Innovative development. 1, HAE UAV ACTD program description and comparative analysis [electronic resource] : Global Hawk and DarkStar / Robert S. Leonard, Jeffrey A. Drezner
- Leonard, Robert S.
- Additional Titles:
- Innovative development . 1, High altitude endurance unmanned aerial vehicle advanced concept technology demonstration program description and comparative analysis : Global Hawk and DarkStar and Global Hawk and DarkStar : HAE UAV ACTD program description and comparative analysis
- Santa Monica, CA : RAND, 2002.
- Physical Description:
- xxviii, 134 p. : ill. ; 23 cm.
- Additional Creators:
- Drezner, Jeffrey A., Project Air Force (U.S.), Rand Corporation, and United States. Air Force
- Restrictions on Access:
- License restrictions may limit access.
- Introduction -- Program Description: The Plan and What Actually Happened -- One Requirement: Unit Flyaway Price -- Comparison to Other Systems -- Conclusions -- Appendix A: Defining Program Phases and Content -- Appendix B: Cost, Schedule, and Activity Content Changes by Phase and from Phase Start -- Appendix C: Cost, Schedule, and Activity Content Changes by Program and from ACTD Start -- Appendix D: Complete ACTD Cost and Schedule.
- Over the past three decades, efforts to develop unmanned aerial vehicles have been severely hampered by escalating costs, slipped schedules, and disappointing operational results. Recently, however, the Defense Advanced Research Projects Agency, in conjunction with the Defense Airborne Reconnaissance Office, launched an initiative -- designated the High-Altitude Endurance Unmanned Aerial Vehicle Advanced Concept Technology Demonstration (HAE UAV ACTD) program -- whose objective was to overcome these deficits through the use of a new and innovative acquisition policy. This report evaluates several key elements of this new strategy toward the goal of determining how they affected the development of two air vehicles: the first a conventional vehicle (Global Hawk) and the second a low-observable configuration (DarkStar). The authors found that the ACTD approach required that the entire development effort be planned at the program's inception, which proved to be a detriment to the effort as a whole. In addition, the program's single requirement -- a $10 million unit flyaway price -- proved unattainable and was eventually abandoned. At the same time, the authors found that the program's designation as an ACTD, its use of Other Transaction Authority, and its delegation of considerable management responsibility to contractors greatly streamlined the oversight process and lent considerable flexibility to the effort. As a direct result of these factors, the Global Hawk program was judged to have successfully and cost-effectively produced a continuous, all-weather, wide-area surveillance capability for future warfighters. The authors thus conclude that although the DarkStar program was canceled before its capabilities could be fully demonstrated, the HAE UAV ACTD program was in aggregate a success.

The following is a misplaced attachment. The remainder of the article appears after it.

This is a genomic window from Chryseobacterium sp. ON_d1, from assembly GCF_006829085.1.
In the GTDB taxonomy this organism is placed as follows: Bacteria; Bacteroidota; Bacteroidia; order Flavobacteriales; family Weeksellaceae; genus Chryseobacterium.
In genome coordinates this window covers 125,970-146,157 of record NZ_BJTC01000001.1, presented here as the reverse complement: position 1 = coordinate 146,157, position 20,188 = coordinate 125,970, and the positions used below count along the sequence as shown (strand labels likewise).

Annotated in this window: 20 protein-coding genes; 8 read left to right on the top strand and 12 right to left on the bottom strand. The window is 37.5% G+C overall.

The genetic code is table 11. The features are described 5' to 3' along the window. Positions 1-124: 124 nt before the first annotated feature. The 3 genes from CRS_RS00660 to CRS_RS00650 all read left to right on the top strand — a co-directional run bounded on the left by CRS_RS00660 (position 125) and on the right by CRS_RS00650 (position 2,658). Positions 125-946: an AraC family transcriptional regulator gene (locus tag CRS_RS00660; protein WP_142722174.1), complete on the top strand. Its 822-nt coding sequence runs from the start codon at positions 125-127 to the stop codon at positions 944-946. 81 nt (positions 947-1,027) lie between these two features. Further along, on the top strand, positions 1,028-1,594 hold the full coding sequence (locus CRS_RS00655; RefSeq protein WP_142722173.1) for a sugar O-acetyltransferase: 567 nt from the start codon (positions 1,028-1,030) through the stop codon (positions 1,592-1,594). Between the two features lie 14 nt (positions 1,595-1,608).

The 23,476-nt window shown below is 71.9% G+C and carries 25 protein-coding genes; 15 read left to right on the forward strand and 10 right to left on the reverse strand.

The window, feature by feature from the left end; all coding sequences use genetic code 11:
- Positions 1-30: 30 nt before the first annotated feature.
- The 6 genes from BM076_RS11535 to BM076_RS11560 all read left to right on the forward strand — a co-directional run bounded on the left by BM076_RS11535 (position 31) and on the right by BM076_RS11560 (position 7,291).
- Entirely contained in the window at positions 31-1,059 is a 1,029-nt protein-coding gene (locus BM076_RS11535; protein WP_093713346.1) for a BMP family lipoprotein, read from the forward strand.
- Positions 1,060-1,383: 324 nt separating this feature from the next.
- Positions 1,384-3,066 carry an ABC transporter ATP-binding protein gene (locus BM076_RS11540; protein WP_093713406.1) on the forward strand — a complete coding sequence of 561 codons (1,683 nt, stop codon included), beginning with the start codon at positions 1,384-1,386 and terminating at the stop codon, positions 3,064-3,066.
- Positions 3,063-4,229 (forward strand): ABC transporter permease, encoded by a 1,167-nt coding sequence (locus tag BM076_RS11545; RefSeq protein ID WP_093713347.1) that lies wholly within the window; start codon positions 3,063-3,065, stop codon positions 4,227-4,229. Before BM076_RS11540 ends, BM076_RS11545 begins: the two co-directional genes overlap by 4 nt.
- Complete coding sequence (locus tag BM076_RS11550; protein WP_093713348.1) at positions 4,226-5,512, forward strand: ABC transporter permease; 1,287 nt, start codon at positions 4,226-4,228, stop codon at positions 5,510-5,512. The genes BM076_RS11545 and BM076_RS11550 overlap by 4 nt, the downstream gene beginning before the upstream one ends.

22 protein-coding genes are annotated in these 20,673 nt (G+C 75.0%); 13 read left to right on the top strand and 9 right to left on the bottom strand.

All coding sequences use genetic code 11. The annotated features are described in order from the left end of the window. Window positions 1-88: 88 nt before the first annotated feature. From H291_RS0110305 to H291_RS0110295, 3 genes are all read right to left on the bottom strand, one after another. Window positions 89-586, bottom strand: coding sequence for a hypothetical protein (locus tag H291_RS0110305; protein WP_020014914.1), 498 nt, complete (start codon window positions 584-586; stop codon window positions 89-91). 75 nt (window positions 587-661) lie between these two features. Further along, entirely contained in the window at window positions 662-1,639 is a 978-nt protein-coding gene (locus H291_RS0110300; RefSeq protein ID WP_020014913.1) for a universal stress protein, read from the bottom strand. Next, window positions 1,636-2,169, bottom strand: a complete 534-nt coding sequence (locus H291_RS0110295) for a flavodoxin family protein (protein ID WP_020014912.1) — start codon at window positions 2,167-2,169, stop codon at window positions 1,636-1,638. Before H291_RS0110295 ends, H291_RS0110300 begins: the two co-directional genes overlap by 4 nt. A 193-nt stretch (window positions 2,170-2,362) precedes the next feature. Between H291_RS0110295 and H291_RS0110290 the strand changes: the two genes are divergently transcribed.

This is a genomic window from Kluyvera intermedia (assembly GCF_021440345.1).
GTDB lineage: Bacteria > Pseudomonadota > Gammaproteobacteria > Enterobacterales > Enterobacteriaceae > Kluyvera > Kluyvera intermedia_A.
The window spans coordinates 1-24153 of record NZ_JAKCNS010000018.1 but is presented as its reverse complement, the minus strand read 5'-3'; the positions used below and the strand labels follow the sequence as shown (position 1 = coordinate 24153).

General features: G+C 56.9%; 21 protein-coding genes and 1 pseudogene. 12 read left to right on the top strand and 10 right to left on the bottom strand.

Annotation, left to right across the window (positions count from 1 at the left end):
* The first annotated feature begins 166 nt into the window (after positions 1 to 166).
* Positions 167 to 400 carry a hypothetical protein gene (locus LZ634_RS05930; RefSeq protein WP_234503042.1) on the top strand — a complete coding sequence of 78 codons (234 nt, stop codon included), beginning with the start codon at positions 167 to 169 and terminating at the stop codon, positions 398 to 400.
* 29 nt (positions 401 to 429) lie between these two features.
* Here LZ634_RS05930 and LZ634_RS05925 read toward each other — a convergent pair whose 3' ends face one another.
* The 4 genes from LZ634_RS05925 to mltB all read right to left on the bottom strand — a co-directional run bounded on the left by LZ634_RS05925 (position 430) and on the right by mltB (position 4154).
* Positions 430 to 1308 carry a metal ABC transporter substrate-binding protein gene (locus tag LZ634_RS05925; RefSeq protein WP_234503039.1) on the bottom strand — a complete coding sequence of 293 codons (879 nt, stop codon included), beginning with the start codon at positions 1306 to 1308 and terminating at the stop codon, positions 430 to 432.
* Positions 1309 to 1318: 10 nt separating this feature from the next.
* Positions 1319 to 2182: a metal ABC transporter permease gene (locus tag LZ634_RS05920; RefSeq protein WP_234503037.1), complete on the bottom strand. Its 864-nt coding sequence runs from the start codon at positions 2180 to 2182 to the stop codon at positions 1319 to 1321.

- "Project Air Force."
- Bibliography Note:
- Includes bibliographical references (p. 133-134).
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